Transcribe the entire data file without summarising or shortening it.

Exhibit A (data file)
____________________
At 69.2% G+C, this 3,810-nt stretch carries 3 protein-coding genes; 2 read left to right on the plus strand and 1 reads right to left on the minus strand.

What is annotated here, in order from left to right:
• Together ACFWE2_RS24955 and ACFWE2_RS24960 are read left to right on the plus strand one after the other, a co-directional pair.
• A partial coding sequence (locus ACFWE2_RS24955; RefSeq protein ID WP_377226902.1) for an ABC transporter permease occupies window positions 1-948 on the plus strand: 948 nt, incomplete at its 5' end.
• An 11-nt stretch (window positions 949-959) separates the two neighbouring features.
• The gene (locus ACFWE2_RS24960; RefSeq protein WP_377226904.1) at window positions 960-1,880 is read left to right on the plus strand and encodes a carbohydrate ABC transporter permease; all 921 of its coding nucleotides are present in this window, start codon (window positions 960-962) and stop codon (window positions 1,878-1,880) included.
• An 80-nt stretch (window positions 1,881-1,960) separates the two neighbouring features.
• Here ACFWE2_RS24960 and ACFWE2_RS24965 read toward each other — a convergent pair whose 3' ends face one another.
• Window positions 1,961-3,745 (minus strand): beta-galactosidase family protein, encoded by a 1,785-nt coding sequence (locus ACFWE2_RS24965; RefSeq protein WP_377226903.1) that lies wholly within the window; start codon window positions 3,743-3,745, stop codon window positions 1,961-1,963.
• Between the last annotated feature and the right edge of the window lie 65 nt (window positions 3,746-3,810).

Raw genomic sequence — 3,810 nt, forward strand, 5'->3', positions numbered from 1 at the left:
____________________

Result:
At 69.2% G+C, this 3,810-nt stretch carries 3 protein-coding genes; 2 read left to right on the plus strand and 1 reads right to left on the minus strand.

What is annotated here, in order from left to right:
• Together ACFWE2_RS24955 and ACFWE2_RS24960 are read left to right on the plus strand one after the other, a co-directional pair.
• A partial coding sequence (locus ACFWE2_RS24955; RefSeq protein ID WP_377226902.1) for an ABC transporter permease occupies window positions 1-948 on the plus strand: 948 nt, incomplete at its 5' end.
• An 11-nt stretch (window positions 949-959) separates the two neighbouring features.
• The gene (locus ACFWE2_RS24960; RefSeq protein WP_377226904.1) at window positions 960-1,880 is read left to right on the plus strand and encodes a carbohydrate ABC transporter permease; all 921 of its coding nucleotides are present in this window, start codon (window positions 960-962) and stop codon (window positions 1,878-1,880) included.
• An 80-nt stretch (window positions 1,881-1,960) separates the two neighbouring features.
• Here ACFWE2_RS24960 and ACFWE2_RS24965 read toward each other — a convergent pair whose 3' ends face one another.
• Window positions 1,961-3,745 (minus strand): beta-galactosidase family protein, encoded by a 1,785-nt coding sequence (locus ACFWE2_RS24965; RefSeq protein WP_377226903.1) that lies wholly within the window; start codon window positions 3,743-3,745, stop codon window positions 1,961-1,963.
• Between the last annotated feature and the right edge of the window lie 65 nt (window positions 3,746-3,810).

Raw genomic sequence — 3,810 nt, forward strand, 5'->3', positions numbered from 1 at the left: